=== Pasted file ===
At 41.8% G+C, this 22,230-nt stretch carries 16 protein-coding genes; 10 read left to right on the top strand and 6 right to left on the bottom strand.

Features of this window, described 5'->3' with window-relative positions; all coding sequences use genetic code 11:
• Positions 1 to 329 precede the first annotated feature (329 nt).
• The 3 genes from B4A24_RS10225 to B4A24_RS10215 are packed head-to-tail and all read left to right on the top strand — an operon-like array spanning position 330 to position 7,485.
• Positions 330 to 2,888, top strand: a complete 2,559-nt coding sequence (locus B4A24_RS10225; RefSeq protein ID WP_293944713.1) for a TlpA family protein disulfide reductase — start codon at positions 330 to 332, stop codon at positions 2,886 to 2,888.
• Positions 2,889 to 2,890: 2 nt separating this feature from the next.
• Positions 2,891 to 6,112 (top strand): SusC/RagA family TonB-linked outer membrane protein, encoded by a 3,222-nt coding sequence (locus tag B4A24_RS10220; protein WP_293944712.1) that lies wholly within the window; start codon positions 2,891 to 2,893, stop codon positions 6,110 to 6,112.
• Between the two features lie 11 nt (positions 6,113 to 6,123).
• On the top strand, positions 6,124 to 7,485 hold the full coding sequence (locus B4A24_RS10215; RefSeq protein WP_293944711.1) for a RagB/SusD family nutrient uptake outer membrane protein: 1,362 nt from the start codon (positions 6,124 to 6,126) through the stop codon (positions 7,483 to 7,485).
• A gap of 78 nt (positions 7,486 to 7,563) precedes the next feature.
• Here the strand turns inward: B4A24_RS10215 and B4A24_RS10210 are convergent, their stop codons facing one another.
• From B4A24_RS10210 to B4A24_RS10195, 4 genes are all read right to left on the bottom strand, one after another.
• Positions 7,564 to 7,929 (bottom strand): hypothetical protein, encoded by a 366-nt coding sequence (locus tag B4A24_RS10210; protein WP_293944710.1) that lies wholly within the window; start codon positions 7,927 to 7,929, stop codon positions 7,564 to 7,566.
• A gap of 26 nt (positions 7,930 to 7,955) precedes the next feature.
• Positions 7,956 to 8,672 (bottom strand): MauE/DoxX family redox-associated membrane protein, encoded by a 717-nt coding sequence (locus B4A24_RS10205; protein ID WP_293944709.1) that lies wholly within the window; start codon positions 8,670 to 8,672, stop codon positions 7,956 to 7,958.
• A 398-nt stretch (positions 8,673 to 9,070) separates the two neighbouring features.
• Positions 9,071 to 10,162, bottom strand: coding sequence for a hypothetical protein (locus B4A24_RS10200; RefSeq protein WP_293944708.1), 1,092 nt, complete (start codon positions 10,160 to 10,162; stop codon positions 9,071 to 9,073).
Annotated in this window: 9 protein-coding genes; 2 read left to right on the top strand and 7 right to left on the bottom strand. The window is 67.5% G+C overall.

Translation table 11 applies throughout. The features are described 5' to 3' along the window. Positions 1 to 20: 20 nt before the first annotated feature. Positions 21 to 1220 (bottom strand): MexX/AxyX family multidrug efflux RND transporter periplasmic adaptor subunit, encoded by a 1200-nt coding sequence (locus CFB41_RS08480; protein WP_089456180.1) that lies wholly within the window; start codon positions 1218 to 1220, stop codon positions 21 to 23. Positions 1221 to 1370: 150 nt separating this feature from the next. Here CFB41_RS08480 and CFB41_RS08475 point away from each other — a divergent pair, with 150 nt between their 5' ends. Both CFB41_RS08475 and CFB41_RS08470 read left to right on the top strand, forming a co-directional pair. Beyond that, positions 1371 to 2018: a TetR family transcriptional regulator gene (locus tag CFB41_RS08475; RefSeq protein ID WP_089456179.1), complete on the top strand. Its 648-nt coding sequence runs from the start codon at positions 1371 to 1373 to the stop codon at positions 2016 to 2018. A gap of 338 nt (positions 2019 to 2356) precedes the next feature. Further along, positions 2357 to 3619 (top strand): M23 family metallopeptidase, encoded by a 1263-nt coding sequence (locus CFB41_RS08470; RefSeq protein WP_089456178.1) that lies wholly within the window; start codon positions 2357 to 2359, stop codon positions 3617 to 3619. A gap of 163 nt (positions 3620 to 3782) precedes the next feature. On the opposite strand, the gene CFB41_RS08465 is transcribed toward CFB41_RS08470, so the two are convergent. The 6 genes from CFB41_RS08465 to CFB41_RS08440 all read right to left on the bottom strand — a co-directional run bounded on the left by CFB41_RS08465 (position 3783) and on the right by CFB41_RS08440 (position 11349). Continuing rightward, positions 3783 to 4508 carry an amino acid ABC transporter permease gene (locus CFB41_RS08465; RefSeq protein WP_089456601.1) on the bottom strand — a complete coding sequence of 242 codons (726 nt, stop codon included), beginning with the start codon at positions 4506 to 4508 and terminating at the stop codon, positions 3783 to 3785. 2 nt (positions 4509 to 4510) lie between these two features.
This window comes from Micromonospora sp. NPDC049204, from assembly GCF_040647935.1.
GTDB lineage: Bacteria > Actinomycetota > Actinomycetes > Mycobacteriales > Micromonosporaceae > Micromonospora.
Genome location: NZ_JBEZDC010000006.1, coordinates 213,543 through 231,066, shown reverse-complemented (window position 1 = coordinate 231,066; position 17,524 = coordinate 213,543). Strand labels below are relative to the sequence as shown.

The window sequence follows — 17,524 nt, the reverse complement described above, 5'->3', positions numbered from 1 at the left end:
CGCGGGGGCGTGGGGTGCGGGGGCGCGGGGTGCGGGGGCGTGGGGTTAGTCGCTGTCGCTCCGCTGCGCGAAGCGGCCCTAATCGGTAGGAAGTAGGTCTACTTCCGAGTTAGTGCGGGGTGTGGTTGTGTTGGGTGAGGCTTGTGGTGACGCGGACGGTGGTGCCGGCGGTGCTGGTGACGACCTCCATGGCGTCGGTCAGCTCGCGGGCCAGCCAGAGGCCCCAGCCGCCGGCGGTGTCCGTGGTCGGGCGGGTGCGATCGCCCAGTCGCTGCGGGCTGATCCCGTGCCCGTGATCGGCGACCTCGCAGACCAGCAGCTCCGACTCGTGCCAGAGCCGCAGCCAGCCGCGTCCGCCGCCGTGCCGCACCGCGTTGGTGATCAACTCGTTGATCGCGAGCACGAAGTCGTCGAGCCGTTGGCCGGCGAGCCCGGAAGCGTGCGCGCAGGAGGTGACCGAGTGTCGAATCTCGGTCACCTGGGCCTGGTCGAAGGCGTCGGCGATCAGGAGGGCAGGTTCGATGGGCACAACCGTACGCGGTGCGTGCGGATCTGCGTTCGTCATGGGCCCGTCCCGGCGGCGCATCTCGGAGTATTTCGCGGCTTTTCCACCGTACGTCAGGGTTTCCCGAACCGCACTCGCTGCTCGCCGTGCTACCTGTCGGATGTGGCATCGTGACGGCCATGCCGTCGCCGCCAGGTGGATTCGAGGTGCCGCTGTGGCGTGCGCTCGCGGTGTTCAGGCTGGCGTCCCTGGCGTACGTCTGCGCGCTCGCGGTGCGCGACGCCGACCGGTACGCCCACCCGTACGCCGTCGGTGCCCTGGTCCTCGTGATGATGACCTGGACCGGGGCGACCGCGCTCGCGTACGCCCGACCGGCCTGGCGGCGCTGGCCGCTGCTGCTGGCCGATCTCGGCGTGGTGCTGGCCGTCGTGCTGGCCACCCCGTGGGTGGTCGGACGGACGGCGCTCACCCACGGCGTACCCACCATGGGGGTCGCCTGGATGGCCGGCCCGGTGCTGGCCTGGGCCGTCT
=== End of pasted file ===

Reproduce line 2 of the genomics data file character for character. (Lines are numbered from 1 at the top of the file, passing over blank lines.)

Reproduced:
Features of this window, described 5'->3' with window-relative positions; all coding sequences use genetic code 11: